How we relate to Mary today may not be the same way we did years, months, or even days ago. She hasn't changed; we have! How we relate to Mary on a day-to-day basis will be reflected in our prayer life. Therefore, bring to each human mystery those thoughts which come from your moment of prayer, your life experience, your faith, and your Mary. Treat the prayers that follow each meditation in the same way-use them if they are helpful but don't consider them a "must".

Finally, remember that the rosary, whatever mysteries we use, is a beloved and time-honored devotion to Mary. However, it is intended primarily to establish and strengthen our relationship with Jesus: Mary would want it no other way.


Beginning Prayer:

Dear Mary, this seems to be a time when I need your humanness. I need your heart to beat and your flesh to feel, your lips to move and your eyes to see, your feet to touch the ground and your arms to hold a child. Just as God chose to create you human and through your humanity to send his divine Son, may my remembrances of your humanity draw me closer to Jesus, to know him better and to love him more.

The First Human Mystery:

Mary the Woman

It isn't easy trying to isolate the woman in you, Mary.  You are woman in all that you are and all that you do.  Nevertheless I need to try, because unless I know you as a woman, I won't really know you at all.  Where do I begin?  Maybe with the word woman itself.

God first called you that, didn't he?  He said to the serpent, "I will put enmity between you and the woman" (Genesis 3:15).  That doesn't help much.  Woman is such an impersonal word, like calling an owl "bird" or a Great Dane "dog."  If only he had been more explicit.

You were called "woman" at Cana, too, when your son  asked, "Woman, how does your concern affect me?" (John 2:4).  Again so nondescriptive, so impersonal, so devoid of any emotional dimensions.

   Later, on that first Good Friday, Jesus spoke from his cross, "Woman, behold, your son" (John 19:26).  Once again, woman.  What is the significance of woman?  Why did God's Word refer to you simply as "woman"?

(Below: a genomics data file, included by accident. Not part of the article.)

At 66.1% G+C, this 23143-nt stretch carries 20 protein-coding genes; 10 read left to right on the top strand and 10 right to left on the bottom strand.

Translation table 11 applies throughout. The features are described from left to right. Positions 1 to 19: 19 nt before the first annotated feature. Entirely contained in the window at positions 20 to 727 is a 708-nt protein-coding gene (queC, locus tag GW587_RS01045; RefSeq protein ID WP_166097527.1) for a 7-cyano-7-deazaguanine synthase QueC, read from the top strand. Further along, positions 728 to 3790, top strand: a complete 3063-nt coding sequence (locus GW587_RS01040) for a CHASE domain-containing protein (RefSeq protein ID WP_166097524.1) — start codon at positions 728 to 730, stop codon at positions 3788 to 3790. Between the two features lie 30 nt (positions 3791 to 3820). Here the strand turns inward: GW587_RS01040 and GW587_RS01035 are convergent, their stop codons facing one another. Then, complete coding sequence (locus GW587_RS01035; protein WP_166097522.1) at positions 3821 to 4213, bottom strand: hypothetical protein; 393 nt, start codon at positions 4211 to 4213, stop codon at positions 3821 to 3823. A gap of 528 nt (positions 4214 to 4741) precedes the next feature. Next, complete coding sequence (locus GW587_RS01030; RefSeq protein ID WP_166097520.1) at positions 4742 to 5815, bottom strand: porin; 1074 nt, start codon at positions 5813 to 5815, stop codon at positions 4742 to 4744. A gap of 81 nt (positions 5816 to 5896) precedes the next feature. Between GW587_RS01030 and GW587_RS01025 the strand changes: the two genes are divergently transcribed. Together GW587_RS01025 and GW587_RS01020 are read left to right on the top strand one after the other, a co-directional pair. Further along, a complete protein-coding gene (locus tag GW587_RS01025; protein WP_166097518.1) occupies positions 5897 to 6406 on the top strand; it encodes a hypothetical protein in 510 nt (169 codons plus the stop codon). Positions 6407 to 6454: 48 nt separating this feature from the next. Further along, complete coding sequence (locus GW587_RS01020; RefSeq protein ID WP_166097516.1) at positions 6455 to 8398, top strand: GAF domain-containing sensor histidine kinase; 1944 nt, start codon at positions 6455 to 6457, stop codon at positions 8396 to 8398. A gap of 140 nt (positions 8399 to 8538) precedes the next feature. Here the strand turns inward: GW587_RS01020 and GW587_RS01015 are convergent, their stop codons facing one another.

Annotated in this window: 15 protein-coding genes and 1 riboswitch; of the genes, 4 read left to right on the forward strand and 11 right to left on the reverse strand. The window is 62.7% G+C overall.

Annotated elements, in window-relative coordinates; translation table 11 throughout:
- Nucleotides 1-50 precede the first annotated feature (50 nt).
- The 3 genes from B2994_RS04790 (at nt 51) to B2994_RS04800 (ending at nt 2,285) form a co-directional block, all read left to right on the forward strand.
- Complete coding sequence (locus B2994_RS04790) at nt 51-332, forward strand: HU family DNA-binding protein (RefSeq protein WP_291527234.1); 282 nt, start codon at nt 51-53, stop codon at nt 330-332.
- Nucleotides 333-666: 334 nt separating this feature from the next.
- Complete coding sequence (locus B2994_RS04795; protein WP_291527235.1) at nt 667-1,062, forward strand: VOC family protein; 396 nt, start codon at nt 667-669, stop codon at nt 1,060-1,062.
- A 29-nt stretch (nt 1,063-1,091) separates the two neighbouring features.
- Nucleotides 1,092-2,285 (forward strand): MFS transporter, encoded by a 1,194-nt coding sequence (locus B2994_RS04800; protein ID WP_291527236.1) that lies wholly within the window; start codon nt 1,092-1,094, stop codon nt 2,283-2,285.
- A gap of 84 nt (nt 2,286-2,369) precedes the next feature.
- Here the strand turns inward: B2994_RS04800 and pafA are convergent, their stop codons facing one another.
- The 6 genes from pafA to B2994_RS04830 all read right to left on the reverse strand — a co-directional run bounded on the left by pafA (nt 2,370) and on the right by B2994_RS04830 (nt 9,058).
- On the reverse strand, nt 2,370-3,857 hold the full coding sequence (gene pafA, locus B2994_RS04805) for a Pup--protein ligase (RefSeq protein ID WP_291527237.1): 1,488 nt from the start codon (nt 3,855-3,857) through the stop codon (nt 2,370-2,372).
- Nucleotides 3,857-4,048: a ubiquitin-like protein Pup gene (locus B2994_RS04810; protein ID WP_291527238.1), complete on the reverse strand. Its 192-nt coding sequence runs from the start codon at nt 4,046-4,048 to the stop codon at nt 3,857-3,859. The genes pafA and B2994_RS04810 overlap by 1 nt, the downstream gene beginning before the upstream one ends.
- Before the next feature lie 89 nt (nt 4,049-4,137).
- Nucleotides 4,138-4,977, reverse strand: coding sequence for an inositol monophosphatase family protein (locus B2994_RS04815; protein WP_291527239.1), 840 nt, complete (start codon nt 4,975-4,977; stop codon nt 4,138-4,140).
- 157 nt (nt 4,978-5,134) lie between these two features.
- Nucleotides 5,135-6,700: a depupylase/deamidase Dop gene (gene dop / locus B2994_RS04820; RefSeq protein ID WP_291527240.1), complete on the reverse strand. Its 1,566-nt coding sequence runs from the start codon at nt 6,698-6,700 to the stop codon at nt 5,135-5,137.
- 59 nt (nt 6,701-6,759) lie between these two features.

There may be many reasons.  And I'm certain, Mary, I could find a logical explanation from scholars familiar with your culture and its vocabulary, but I don' think logic is what I want.  Something tells me to go with feelings, and I think calling you "woman" may have been God's way of reminding you and me and every other woman that we are identifiable first and foremost as daughters of God.  Female.


At that moment in time when I became me,
God breathed into this body a soul;
With purpose and love was my destiny set:
"She is woman; let that be her role."

No role to be played on a limited stage,
Nor rewritten to mimic a man,
But fashioned in fiber to deal with God's world
As only a woman can.

So let me think as a woman, feel as a woman,
Love as a woman, and seek,
With man, the crossed pathways to heaven,
Leaving footprints distinctly unique.

   You know, Mary sometimes it's very confusing being a woman today.  Everywhere I turn someone is
    redefining the word woman according to what we are rather than who we are.  Can't people see that
    whether we are single or married; whether our ethnicity, cultural backgrounds, or religious
    preferences are the same or different; whether we chose to scrub floors, run companies, or do both,
   we are women.  God wants this common bond of woman to draw us together rather than drive us
   apart.  Please pray for us all because I think each of us is trying so very hard to be the kind of woman
   that God wants us to be.

The Second Human Mystery:

Mary the Wife

The first time Scripture introduces you by name, Mary, is when Matthew refers to you as a wife: "Mary...Joseph her husband" (Matthew 1:18-19).

Although your marriage was probably arranged by family, I am convinced that you and Joseph were in love.  That is why, when I think of you as wife, I remember when that love was tested, when you told Joseph that you were "with child" (Matthew 1:18).  Whether you tried to explain before or after that disclosure, the moment itself must have been devastating for both of you. 

How you must have hoped he would understand.  But he didn't, did he?  I have no way of knowing what he did; I can be fairly certain the night that followed must have seemed endless for you.  Joseph was gone.  Your world was shattered.  You must have spent a long and agonizing night of prayer and tears:  prayer because you would have turned to God to provide reassurance, tears because your humanity felt the pain.

The next day brought an answer to those prayers.  Joseph returned, no doubt told you what he dreamed, how he loved you, how much he regretted not believing you.  Your world was whole again.  Pregnant with Jesus, you went to Joseph's house to complete the Jewish marriage ceremony and to become "wife".  Because God chose to have his Son Incarnate present on your wedding day, I'd like to believe that you were part of the very first step he took toward elevating marriage to a sacrament.